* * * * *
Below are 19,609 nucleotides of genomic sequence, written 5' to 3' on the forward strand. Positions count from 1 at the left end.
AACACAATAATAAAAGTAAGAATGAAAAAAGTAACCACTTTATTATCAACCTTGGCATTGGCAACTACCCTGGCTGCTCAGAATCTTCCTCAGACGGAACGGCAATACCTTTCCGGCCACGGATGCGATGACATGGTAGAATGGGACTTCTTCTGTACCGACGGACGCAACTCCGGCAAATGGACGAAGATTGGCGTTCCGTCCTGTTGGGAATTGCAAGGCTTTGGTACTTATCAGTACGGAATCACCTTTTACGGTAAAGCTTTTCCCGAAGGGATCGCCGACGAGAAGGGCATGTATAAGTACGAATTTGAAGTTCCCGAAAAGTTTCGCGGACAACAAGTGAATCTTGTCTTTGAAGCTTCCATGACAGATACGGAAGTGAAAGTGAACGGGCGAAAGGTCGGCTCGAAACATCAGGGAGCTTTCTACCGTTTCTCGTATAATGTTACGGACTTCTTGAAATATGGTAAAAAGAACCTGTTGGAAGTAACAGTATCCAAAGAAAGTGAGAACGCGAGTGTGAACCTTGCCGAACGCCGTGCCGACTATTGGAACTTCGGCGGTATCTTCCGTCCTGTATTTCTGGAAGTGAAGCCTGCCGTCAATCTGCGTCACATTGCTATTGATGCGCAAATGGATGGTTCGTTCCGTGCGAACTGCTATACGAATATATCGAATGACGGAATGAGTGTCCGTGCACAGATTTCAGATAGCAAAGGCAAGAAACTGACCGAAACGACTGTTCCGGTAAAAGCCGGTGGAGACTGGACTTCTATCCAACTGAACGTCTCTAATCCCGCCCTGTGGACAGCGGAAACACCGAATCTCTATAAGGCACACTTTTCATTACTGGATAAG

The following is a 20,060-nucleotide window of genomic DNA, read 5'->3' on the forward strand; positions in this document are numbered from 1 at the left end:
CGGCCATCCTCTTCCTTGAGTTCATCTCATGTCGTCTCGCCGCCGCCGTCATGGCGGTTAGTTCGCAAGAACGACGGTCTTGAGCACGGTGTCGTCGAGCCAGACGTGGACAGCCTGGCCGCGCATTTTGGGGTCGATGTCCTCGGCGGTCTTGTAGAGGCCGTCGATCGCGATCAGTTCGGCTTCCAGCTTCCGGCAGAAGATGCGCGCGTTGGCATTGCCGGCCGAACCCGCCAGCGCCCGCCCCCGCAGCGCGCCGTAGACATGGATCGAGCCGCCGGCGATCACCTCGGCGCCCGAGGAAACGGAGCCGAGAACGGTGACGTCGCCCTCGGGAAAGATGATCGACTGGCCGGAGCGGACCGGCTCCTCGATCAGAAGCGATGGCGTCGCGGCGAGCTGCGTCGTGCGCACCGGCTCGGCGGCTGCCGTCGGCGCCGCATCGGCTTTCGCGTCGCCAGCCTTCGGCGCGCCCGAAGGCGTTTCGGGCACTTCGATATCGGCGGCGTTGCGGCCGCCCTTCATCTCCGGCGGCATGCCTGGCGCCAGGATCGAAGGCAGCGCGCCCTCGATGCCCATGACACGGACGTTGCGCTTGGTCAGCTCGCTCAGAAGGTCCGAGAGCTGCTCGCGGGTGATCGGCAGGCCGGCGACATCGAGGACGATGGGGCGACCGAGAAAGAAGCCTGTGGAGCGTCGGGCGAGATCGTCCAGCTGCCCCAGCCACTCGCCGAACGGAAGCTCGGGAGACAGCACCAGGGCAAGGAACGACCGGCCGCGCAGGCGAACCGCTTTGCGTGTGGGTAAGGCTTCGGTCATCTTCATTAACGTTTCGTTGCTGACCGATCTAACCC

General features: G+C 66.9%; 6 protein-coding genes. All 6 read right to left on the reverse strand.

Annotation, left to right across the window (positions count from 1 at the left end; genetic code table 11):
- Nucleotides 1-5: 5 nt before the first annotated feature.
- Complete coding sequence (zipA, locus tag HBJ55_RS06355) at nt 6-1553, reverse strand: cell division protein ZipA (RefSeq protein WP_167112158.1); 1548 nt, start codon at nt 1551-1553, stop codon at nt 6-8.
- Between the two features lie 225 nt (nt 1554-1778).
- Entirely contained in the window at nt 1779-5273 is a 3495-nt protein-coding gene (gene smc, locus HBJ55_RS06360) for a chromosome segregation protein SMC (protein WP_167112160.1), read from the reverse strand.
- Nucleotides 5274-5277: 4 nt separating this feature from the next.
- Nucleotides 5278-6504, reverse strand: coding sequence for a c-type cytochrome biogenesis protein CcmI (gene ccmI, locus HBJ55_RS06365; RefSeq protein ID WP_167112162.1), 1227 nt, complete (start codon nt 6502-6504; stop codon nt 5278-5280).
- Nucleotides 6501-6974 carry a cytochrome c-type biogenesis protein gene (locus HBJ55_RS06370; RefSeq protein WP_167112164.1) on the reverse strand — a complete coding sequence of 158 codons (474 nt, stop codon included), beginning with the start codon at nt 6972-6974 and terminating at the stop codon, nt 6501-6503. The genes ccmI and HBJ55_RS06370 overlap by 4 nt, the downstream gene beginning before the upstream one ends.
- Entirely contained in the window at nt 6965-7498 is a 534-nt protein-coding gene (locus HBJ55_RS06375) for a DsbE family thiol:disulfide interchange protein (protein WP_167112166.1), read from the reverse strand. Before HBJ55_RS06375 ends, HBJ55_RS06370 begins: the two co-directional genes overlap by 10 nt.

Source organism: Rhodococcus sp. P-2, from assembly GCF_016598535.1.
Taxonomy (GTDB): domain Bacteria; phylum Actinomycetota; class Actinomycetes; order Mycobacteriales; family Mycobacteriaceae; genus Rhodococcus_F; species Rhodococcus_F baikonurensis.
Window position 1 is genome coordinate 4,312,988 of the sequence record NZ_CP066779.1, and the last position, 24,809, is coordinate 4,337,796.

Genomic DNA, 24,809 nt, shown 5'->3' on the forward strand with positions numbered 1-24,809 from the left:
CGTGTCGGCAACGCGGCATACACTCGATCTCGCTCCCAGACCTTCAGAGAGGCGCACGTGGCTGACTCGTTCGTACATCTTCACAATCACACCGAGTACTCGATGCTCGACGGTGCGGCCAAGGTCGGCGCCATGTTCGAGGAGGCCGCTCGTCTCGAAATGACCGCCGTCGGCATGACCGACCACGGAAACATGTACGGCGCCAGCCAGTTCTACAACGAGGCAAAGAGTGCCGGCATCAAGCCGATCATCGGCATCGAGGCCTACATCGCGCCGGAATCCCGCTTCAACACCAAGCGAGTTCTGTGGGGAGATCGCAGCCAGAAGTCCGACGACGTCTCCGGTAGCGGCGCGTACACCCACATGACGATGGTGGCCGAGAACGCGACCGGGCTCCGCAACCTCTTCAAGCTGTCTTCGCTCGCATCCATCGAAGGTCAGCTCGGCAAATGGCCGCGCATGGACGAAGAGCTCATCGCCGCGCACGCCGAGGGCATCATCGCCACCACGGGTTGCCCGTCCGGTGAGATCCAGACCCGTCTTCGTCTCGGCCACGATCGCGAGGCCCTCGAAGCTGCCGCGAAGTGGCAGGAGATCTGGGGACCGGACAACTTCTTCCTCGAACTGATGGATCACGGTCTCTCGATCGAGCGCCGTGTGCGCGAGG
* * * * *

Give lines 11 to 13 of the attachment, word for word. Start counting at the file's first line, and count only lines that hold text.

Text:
- Nucleotides 5274-5277: 4 nt separating this feature from the next.
- Nucleotides 5278-6504, reverse strand: coding sequence for a c-type cytochrome biogenesis protein CcmI (gene ccmI, locus HBJ55_RS06365; RefSeq protein ID WP_167112162.1), 1227 nt, complete (start codon nt 6502-6504; stop codon nt 5278-5280).
- Nucleotides 6501-6974 carry a cytochrome c-type biogenesis protein gene (locus HBJ55_RS06370; RefSeq protein WP_167112164.1) on the reverse strand — a complete coding sequence of 158 codons (474 nt, stop codon included), beginning with the start codon at nt 6972-6974 and terminating at the stop codon, nt 6501-6503. The genes ccmI and HBJ55_RS06370 overlap by 4 nt, the downstream gene beginning before the upstream one ends.